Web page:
Near the Red Fort a charity hands out lunch each day for the poor. But the flip side though of crowded streets, heat, lack of social services, health care and especially mental health is that one comes across some unpleasant third world sights.

Old City Man lying in the street

The Urdu language emerged from the Urdu Bazaar section of Old Delhi, and today is spoken by about 100 million people in India Pakistan and now Britain.

Proud Father

The open air butcher’s shop

The Jama Masjid Mosque is raised above the rest of the Old City and one can sit on the steps outside and look out over the crowded narrow streets and all the action. The inside of this beautiful sandstone building the plaza with a large pond in the middle is an oasis of serenity in comparison with the city below.

Jama Masjid Mosque

Whole family groups seem to inhabit their own corners and spaces. One such group, dominated by one rather agressive guy, of about 10 adults and 20 children was straight of Dickens’s London with it’s Faginesque leader and his troupe young thieves. I sat fascinated watching for some time.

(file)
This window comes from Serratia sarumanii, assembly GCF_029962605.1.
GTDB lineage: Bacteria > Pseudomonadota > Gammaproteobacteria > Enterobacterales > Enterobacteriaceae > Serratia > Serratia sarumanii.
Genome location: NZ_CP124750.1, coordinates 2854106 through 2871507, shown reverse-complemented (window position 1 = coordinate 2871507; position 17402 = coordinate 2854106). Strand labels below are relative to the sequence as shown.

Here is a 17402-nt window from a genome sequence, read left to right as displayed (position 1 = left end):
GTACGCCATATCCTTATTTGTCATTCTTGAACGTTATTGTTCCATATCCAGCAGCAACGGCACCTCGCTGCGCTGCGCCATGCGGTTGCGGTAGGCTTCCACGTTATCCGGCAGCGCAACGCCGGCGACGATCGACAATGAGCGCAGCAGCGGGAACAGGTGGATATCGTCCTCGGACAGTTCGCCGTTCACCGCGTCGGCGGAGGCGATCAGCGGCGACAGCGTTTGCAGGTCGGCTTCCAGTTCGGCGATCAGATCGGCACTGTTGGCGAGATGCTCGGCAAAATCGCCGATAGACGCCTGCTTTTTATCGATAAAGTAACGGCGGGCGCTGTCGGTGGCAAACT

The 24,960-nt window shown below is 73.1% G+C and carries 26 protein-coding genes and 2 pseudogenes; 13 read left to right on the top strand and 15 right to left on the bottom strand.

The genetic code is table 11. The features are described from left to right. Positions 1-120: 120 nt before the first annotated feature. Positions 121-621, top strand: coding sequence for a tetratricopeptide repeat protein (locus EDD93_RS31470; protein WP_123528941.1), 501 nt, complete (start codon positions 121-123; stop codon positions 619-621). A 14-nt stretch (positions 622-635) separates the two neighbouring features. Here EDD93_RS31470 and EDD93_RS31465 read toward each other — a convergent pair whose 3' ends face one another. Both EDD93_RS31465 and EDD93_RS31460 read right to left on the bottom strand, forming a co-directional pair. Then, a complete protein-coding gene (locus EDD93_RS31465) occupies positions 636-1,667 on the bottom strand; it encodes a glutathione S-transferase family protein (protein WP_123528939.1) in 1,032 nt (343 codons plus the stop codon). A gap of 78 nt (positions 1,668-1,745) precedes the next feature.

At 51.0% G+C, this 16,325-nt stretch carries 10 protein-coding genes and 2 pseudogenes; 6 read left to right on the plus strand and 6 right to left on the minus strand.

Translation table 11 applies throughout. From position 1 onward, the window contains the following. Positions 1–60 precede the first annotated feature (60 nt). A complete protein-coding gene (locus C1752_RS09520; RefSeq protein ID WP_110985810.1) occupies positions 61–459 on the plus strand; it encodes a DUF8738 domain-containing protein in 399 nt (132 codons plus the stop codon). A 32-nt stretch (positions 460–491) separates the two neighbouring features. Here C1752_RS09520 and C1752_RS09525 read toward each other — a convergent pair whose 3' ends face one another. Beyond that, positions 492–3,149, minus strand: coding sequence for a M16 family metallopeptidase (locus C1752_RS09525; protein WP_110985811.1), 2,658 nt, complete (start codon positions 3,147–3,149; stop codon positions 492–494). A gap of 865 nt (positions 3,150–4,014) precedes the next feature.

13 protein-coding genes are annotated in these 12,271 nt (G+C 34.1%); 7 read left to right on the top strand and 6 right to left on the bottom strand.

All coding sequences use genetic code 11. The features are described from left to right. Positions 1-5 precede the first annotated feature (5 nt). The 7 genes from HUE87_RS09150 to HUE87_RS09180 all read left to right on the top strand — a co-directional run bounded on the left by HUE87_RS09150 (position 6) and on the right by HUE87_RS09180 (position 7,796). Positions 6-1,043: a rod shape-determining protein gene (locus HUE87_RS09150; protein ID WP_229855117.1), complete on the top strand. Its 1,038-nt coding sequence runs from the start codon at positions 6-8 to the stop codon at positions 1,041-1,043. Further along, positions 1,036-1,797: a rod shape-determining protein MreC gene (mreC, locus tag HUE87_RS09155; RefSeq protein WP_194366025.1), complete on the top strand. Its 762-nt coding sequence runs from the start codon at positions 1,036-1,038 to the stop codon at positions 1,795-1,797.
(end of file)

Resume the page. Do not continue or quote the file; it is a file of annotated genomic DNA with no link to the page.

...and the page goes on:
Jama Masjid Mosque

The Old City with it’s narrow streets, thousands of small shops, on -street fast food and a Chai shop on every corner, lots of smiling faces and life played out in the open is such an entertaining and life affirming place to hang out.

Off to school in a Tuc Tuc

Our two friends arrived late at night and somehow we were ready for an early start to Haridwar .

Early one morning the sun was shining
We were standing by the side of the road..
Waiting for our tour driver,
Heading off to the Himalayas

Bathing at Haridwar

Pilgrims off to Haridwar